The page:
In the Field: Cooperative Communication Part 1

A wildlife cooperative is formed with the understanding that one’s ability to build and maintain relationships is key. Today we are going back to the basics and deciphering what it means to be a conscious communicator. In today’s world, communication is affected by both human communication (actual person to person exchange) and electronically mediated (phones, computers, etc.). Cooperatives face the challenge of having to engage with both forms cultural differences. Hunters come in all ages and genders…so how do we ensure that we are effectively reaching our target audience?

Let’s start with defining business and professional communication. I have chosen to use this definition based on what cooperatives are trying to accomplish. It is important to present information in an organized and professional manner while also speaking the language of your audience. Sometimes that might be just to hunters while other times you may have people that would more easily fall under the category of conservationists. However, don’t let that be confused with the fact that all hunters ARE conservationists but all conservationists are not hunters.


Business and professional communication is defined as a “shorthand term that refers to all forms of speaking, listening, relating, writing, and responding…” (Goodall, Jr., Goodall and Schiefelbein).

It’s easy to get caught up in trying to get a message across and forget the other aspects of communication. Without listening and relating to a subject’s point of view, how can you respond properly? This is where the significance of conscious communication comes in and can be broken down into four components.


Conscious communication is mindful.

This means that as a communicator, you take the needs and expectations of others into consideration. Think about how all cooperative members may have different goals. Your job as a leader is to shape group goals in a way that benefits everyone but most importantly the big picture, landscape level management.

“Mindful communicators recognize that while it is important to use strategic communication to reach goals, it is equally important to reach business and professional goals ethically” (Goodall, Jr., Goodall and Schiefelbein).

Instead of manipulating your message to fit what you want to see happen as a result of cooperative wildlife management, make sure you are using everyone’s input to put an effective plan in place.


Conscious communication displays awareness of communication as a process.

A common mistake people make is forgetting that what they say now can affect what happens later. There is a difference between making a statement and making a point, but sometimes points have to be broken down.

When we talk about information in terms of a cooperative, many times potential members are unfamiliar with what they are and how they function. There are always questions about what is expected from members and what rules exist if there any. As a leader, being aware of what information is being presented, in what way and when are all important parts of the process.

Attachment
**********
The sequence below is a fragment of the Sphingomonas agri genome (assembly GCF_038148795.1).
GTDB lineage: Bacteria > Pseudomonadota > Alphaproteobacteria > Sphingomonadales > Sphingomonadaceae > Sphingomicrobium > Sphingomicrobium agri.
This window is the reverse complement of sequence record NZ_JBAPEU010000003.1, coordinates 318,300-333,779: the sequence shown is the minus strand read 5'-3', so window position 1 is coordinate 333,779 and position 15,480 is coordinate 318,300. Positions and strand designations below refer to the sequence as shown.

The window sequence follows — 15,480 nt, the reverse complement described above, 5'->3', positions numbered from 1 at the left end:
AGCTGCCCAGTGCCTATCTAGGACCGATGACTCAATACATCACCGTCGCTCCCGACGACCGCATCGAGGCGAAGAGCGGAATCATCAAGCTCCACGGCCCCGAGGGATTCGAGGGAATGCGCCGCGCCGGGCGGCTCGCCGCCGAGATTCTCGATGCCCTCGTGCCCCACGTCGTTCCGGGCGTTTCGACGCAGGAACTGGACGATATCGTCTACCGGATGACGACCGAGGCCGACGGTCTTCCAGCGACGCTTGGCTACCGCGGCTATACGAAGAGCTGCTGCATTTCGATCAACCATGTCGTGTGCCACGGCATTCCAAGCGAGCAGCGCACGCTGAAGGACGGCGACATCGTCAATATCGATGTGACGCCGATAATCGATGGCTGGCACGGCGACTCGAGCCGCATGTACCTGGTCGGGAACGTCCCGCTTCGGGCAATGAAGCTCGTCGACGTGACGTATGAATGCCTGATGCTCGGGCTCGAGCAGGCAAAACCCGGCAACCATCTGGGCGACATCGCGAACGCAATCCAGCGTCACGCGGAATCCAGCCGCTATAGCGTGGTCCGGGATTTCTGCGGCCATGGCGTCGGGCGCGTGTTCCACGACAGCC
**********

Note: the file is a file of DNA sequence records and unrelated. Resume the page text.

Note – what you say now must not be forgotten or contradict what you say in the future. This means having a well thought out plan to present your interest in expanding or forming a wildlife cooperative. Does this add some formality? Sure. Does it add organization and meaningfulness? Absolutely.


Conscious communication respects diversity.

The book I am referencing focuses on the workplace. But should we not still consider these factors from the perspective of hunter interaction? An effective communicator will have done research in order to properly respond to most (and I say most because we can’t possibly know it all and there is always room to grow) differing opinions with respect.

Another thing to consider when addressing your audience is that you don’t know what other potential cooperative members have in terms of resources. Make sure that introductory conversations don’t make people feel like they have to make large financial or time commitments. Their investment in the group will most likely grow as they form relationships within the cooperative.

Being a part of a cooperative doesn’t mean you have to agree on everything, but it does mean that you should have a healthy respect for each other, the land and how it’s managed.  


Conscious communication requires being strategic.

When working through a process you should have your end goal in mind. This goal may change as a group progresses and adjustments can be made accordingly. Strategic communication is communication planned with specific audiences and specific intentions in mind, so spend time thinking about how to get there and not just why you want to.

Improving hunting and protecting our heritage is on everyone’s mind right now. We may not all go about doing it the same way, but organizations have continued to provide us with vital information to continue the upward climb. To engage in conscious communication use this four-step process: choose, create, coordinate, and deliver (CCCD).

CHOOSE a communication strategy

CREATE your message

COORDINATE the communication event

DELIVER the message

By following this communication strategy you put yourself on a path to successfully dictate the future of your cooperative. Stay tuned for next week’s blog on choosing a communication goal.



Goodall, H. Lloyd., et al. Business and Professional Communication in the Global Workplace.

Wadsworth Cengage Learning, 2010.

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